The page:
RIDE-SHARING BEGINS TODAY. OVER 2,000 DRIVERS WAITING YOUR SMARTPHONE CALL. DEMOCRATS WILL MONITOR SAFETY BY TASK FORCE. County to Lose $1 Million in Fine Revenue

WPCNR COUNTY CLARION-LEDGER. From the Democratic Legislators Caucus AND Reporting by John Bailey. June 29, 2017:

After yesterday’s public hearing on ride-sharing, Democrats announced they will take the lead in coordinating discussion and action steps on the important continuing public safety & economic issue of allowing ride-sharing in Westchester County.

“While we have always been advocates for safe ride-sharing, we are excited to form a team that will help ensure a smooth roll-out in Westchester County,” said Majority Leader Catherine Borgia (D-Ossining). “This task force will closely observe public safety, economic, customer service, and traffic congestion concerns and make sure Westchester is utilizing best practices. We look forward to productive conversations with Uber & Lyft in the coming months.”

Editor’s Note: WPCNR asked a press spokesman for the Democratic caucus how many drivers Uber already has based in Westchester. Joseph Sgammato  told WPCNR Uber has some 2,000 drivers based in Yonkers alone.  He said did not have the figures for ride-sharing drivers presently based throughout the entire county  Sgammato said persons can only order a ride-sharing driver through the app (on their smart phone), giving their location through GPS. The company then sends back to their smarphone a picture of the car, its license-plate number and a picture of the driver.

Asked if Westchester drivers who are already authorized by ride-sharing companies, (ready now to pick up calls in the County) have indicated they would pay the $90 fee for fingerprinting through the Westchester County Taxi and Limousine Commission, Sgammato said Uber got a mixed reaction from drivers as to whether they would submit fingerprints through the commission, some drivers saying they would, others saying they felt the application process and records checking with Uber was thorough. Sgammato described the reaction from Uber drivers as a “mixed”.

Asked if the companies had provided statistics on the number of incidents involving Uber drivers in the last year in the area, Sgammato described the number of incidents as just “a handful.”

Asked if the Democrats were seeking to obtain some sort of revenue from the ride-sharing companies to replace the $1 Million the county has collected from ride-sharing companies caught operating previously unauthorized to operate in the county, Sgammato said the Democrats could not. That would have to be done by the state, Sgammato said.

Asked if the state was planning to amend the law to require ride-sharing companies to pay fees to operate, Sgammato said he was not aware of any movement to do so.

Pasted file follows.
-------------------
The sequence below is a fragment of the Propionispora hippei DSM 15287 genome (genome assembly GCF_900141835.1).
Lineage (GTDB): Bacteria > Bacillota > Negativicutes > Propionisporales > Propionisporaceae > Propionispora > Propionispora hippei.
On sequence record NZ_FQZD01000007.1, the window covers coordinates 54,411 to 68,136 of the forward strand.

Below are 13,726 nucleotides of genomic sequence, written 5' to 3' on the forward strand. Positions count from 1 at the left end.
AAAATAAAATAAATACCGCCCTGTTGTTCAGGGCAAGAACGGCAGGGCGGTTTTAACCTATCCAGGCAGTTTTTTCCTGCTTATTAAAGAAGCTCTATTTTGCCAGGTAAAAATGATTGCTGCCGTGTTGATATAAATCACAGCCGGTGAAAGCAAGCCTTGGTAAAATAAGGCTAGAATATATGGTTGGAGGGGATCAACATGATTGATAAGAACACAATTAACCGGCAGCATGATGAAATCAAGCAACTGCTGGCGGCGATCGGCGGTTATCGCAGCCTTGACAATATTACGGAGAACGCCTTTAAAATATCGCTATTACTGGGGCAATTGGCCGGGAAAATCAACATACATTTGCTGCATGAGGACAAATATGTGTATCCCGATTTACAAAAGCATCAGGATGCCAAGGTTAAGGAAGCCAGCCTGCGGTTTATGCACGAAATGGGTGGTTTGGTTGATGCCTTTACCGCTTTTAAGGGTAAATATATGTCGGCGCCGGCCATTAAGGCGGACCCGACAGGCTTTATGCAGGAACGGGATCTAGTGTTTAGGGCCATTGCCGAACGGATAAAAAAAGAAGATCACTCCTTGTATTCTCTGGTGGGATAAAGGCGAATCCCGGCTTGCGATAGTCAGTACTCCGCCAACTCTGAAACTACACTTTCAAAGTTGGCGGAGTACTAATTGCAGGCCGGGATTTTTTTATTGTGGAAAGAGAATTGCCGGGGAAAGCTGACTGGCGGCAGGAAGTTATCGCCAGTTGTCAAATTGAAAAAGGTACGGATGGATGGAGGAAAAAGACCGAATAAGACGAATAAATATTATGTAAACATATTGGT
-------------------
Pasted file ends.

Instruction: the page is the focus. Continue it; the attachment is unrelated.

The news release continued, “We welcome the opportunity to continue a dialogue with members of the legislature. We thank Majority Leader Borgia and Legislator Ben Boykin for their efforts on this front,” added Josh Gold, New York Public Policy Director, Uber.

The task force will monitor the ride-share operations over the first six months and come up with financial solutions and safety recommendations for the Board of Legislators and County Executive to consider. Due to current New York State law, Westchester will stand to lose over $1M in revenue on June 29th regardless of what action was taken by the County. For Westchester to enact any of these recommendations, changes to state law must be made. Creating this task-force will increase the Board’s ability to raise the issues that may need adjustment.

“We applaud Majority Leader Borgia and Legislator Ben Boykin for their leadership on ridesharing and look forward to continuing to work with policymakers to ensure a positive experience for Lyft passengers and riders,” said Adrian Durbin, Director of Communications, Lyft.

“Since the State Legislature passed a law in April permitting ride-sharing in New York, I have been looking forward to the benefits that companies like Uber and Lyft bring to our communities.  Across the country, ride-sharing has proven to be a significant driver of economic opportunity, a safe and affordable transportation option, and a means of reducing traffic and pollution,” said Legislator Ben Boykin (D-White Plains), Chair of the Board’s Committee on Public Safety & Social Services. “While I welcome ride-share apps in our communities, it will be on us as legislators to stay vigilant and work with Uber, Lyft, and New York State for the best safety options and financial arrangements for ride-sharing in Westchester.”

The City of White Plains has not issued a statement though asked by WPCNR, as to how ride-sharing drivers are expected to operate in White Plains going forward. The County has decided to allow Uber and Lyft to operate in Westchester and accept ride calls from within the County and has declared they are legal to operate throughout the county.

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